“Bullet in the Brain” Write Up by Ignatius Lines

Techniques tracked:
-Use of repetition to surprise the audience
-Character building through Anders’ attitude towards others

Tobias Wolff’s “Bullet in the Brain” begins with our main character Anders walking through a bank clearly annoyed with two women. After he insults one of the women for being rude two robbers come in intending to rob the store while Anders makes snarky comments towards them. After a back and forth between him and one of the robbers he is shot in the head and the story recaps many of his memories as well as his last one about him as a young boy about to play a baseball game before one of his teammates makes a grammar mistake and he focuses on it until the bullet goes through his brain and kills him.

Bullet in the Brain is mostly split into two parts. The first part is relatively simple, Anders comes into the bank and seems particularly annoyed but at what we are never told. After waiting in line behind two chatty women the teller takes a break causing one of the women to insult the teller behind her back to Anders. Though Anders is annoyed with the teller he seems much more keen on being aggressive towards the woman in front of him now.

Anders had conceived his own towering hatred of the teller, but he immediately turned it on the presumptuous crybaby in front of him.

This line tells us that Anders does not seem to have any directed hate, he is simply just cynical and looking for things to lash out at as he makes a sarcastic comment to the woman in front of him. Two robbers come in pointing guns at people and yelling yet still Anders makes sarcastic comments much to surprise and horror of the woman in front of him

“Oh, bravo, ” Anders said. “Dead meat.” He turned to the woman in front of him. “Great script, eh? The stern, brass-knuckled poetry of the dangerous classes.”

This shows us that Anders is not just in fact snarky in social situations, but humorous to a fault. We do not know why Anders does this, showing that even though the story in the poem seems very concrete certain parts are left up to the reader’s interpretation.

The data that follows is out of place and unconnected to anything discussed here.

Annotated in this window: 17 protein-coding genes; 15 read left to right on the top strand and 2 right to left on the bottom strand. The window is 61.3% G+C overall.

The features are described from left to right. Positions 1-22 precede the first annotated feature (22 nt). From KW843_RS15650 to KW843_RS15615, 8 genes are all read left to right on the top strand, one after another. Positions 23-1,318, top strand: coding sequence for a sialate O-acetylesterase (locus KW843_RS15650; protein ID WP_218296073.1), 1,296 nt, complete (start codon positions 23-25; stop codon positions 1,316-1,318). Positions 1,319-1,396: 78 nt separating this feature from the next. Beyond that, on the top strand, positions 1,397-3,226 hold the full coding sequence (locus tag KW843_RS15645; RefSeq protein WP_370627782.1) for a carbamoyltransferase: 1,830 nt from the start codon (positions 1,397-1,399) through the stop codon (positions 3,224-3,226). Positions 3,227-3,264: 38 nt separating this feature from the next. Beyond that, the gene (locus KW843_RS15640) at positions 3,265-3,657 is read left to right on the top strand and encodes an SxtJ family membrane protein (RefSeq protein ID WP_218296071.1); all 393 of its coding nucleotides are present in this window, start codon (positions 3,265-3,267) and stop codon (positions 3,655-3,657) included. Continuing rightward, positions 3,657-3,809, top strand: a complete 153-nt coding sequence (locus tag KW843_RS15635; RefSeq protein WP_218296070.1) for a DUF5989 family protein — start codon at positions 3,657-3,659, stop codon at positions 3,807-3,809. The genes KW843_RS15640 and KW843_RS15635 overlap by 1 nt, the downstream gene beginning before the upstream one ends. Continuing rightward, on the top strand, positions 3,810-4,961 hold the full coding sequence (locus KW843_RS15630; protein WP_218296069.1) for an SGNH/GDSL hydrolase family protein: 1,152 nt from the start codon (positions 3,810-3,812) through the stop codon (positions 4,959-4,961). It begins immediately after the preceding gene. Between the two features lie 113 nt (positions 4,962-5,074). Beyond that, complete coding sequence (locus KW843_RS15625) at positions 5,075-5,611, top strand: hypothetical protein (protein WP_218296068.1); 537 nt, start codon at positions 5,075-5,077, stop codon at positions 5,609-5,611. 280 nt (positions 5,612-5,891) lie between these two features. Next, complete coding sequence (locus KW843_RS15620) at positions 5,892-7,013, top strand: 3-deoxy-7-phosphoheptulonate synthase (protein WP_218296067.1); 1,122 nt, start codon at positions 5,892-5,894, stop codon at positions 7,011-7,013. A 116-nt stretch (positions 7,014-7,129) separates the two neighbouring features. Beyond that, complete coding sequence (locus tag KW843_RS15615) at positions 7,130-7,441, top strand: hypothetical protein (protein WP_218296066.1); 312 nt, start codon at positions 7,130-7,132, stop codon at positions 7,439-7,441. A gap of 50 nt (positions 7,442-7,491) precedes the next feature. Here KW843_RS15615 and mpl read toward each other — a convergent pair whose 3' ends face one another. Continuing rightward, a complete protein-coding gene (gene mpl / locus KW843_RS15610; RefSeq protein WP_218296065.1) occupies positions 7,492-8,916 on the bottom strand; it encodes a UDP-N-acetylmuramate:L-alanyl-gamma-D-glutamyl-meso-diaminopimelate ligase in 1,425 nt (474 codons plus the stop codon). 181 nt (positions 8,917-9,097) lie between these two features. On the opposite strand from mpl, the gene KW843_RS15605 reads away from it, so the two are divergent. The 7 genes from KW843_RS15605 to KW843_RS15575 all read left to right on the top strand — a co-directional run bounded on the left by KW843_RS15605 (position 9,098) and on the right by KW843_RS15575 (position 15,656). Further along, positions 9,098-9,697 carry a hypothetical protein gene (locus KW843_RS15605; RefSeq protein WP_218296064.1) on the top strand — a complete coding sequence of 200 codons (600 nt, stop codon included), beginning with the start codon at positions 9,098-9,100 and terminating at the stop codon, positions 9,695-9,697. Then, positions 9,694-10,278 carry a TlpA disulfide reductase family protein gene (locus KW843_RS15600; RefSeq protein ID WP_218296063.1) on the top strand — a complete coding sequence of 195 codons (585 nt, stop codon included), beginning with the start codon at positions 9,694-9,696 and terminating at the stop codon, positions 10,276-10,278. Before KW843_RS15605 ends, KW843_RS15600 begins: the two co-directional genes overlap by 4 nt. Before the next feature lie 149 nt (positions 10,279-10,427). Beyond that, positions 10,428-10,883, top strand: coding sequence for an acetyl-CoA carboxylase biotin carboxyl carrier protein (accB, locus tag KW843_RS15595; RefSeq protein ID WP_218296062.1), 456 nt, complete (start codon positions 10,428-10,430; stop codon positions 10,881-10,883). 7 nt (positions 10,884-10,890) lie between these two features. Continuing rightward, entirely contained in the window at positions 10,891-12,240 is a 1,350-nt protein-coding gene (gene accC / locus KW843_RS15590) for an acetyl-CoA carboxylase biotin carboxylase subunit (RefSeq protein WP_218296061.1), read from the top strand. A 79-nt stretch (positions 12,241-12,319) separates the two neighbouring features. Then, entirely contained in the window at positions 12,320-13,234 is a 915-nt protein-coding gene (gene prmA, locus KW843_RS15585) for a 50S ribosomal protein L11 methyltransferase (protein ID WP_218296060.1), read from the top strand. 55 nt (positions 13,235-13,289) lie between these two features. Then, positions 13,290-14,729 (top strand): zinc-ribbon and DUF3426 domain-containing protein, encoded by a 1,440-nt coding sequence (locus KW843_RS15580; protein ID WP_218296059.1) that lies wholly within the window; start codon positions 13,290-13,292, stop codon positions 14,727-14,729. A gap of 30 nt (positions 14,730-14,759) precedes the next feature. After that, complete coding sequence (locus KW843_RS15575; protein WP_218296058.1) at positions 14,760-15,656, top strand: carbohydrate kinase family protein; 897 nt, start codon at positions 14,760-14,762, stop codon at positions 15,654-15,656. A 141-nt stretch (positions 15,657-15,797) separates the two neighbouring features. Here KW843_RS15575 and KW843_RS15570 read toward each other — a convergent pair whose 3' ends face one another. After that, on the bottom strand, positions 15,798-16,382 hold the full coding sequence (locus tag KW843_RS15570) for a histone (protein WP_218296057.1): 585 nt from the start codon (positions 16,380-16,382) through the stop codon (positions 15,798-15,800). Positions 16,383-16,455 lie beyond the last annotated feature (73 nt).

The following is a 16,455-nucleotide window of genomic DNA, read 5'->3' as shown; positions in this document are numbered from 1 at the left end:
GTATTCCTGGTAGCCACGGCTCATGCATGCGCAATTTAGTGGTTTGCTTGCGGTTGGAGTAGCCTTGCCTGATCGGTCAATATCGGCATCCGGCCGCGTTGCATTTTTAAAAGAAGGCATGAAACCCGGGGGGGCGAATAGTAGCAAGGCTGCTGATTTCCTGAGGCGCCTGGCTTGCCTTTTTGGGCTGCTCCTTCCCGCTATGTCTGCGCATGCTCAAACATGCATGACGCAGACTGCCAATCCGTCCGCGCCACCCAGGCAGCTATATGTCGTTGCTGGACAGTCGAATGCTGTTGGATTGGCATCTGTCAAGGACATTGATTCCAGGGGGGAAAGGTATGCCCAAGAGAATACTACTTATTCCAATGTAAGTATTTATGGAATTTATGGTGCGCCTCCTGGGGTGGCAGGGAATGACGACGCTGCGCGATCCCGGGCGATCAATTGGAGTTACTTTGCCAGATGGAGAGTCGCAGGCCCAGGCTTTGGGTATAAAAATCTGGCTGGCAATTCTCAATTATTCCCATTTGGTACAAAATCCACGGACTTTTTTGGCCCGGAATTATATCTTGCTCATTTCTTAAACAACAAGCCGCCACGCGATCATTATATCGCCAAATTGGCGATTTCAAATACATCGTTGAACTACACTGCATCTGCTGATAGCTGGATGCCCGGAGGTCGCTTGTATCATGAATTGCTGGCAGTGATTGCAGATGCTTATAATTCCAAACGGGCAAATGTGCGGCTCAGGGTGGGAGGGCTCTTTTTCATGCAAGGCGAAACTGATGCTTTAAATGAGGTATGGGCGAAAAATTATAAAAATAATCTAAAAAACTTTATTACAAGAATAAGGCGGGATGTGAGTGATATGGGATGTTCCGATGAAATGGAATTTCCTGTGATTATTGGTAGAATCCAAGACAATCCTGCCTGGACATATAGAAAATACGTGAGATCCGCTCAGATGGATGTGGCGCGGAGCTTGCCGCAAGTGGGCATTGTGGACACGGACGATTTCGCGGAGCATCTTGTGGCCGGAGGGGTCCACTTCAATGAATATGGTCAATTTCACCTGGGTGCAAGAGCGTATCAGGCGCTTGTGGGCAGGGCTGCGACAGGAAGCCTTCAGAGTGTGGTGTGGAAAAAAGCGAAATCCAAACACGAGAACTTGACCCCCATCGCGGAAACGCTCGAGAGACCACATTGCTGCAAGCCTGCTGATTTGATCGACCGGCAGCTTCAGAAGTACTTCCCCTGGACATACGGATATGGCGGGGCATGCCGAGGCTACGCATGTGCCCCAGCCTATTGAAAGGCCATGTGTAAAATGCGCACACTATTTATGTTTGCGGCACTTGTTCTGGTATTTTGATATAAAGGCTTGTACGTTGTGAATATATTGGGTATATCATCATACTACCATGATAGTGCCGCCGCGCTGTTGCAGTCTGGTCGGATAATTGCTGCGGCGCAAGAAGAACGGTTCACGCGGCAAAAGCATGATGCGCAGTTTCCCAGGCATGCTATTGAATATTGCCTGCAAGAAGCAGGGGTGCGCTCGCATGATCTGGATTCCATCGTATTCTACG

After making enough sarcastic comments one of the robbers gets annoyed with him and pulls a gun to Anders’ chin. Even then Anders seems to be almost calm, although he does what the robber says he still finds himself snickering at a feminine cow painted on the ceiling of the bank. This causes him to laugh followed by the robber demanding he stop laughing before Anders laughs even harder because of the robber’s cliche language, the robber then shoots him in the head.

This is extremely shocking, as normally in a realistic crime thriller or something of the like the main character stays alive to experience it with the reader. Or if they do die it’s usually near the end.

This is when the second part of the story begins. As the bullet travels through his brain, a narrator explains past events of Anders’ life. This part gives us hints into Anders’ character as it states he loved his wife until “she exhausted him with her predictability.”

This hints at him having a relationship with his wife until he somehow snapped. It is not said specifically why he broke up with her but this further allows the reader to make their own assumptions. Additionally this part has a rather well built up turn around as we are described some of Anders’ memories but before each one the narrator says that Anders “Did not remember” So when he states “This is what he remembered” the reader is more drawn in on what could possibly be the one he remembered after all this build up. It turns out it was simply a baseball game he played in as a young boy. While discussing positions before the match one of his classmates says that “Short’s the best position that they is.” Anders becomes asphyxiated on this grammar mistake, repeating it in his mind before the poem closes off.

This story shows how you can develop a character without directly telling the reader the details of their character or their backstory. The reader can infer whatever they want about his motivations and decisions. The tonal switch unlike many stories is done very well in this simply because of how intentionally unexpected it is. Every part of the story is carefully worded and place so at to allow the reader to immerse themselves into the character, and be surprised when he is shot in the head. Simply ending it where it did instead of overexplaining or dragging things on gives the reader just enough to care yet so little they can still theorize. Overall This is a clever story that makes use of the reader’s expectations very well and is very easy to become invested in.

Discussion questions:

Why does Anders not seem fearful of the robbers?
Why did Anders focus on the other teammate’s grammar error so much?
Is the memory that Anders remembers mean something significant or was it simply a random thought?

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